If you are giving acetaminophen to your child, read the package label carefully to make sure that it is the right product for the age of the child. Do not give children acetaminophen products that are made for adults. Some products for adults and older children may contain too much acetaminophen for a younger child. Check the package label to find out how much medication the child needs. If you know how much your child weighs, give the dose that matches that weight on the chart. If you don’t know your child’s weight, give the dose that matches your child’s age. Ask your child’s doctor if you don’t know how much medication to give your child.

Acetaminophen comes in combination with other medications to treat cough and cold symptoms. Ask your doctor or pharmacist for advice on which product is best for your symptoms. Check nonprescription cough and cold product labels carefully before using two or more products at the same time. These products may contain the same active ingredient(s) and taking them together could cause you to receive an overdose. This is especially important if you will be giving cough and cold medications to a child.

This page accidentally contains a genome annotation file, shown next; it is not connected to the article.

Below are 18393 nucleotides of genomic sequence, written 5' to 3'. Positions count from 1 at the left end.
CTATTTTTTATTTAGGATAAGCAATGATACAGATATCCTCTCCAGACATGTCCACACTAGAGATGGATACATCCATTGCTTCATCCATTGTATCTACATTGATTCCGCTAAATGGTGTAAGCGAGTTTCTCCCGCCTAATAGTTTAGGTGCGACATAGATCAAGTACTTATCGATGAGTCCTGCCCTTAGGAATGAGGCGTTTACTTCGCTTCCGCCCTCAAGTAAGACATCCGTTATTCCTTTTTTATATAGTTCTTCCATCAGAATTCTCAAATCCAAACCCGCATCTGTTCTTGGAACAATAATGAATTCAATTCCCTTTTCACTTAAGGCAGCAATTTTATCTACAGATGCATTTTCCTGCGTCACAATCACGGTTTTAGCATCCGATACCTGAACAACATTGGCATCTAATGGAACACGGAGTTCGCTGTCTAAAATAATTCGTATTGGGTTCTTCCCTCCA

Swallow the extended-release tablets whole; do not split, chew, crush, or dissolve them.

Place the orally disintegrating tablet (‘Meltaways’) in your mouth and allow to dissolve or chew it before swallowing.

Shake the suspension well before each use to mix the medication evenly. Always use the measuring cup or syringe provided by the manufacturer to measure each dose of the solution or suspension. Do not switch dosing devices between different products; always use the device that comes in the product packaging.

Stop taking acetaminophen and call your doctor if your symptoms get worse, you develop new or unexpected symptoms, including redness or swelling, your pain lasts for more than 10 days, or your fever gets worse or lasts more than 3 days. Also stop giving acetaminophen to your child and call your child’s doctor if your child develops new symptoms, including redness or swelling, or your child’s pain lasts for longer than 5 days, or fever get worse or lasts longer than 3 days.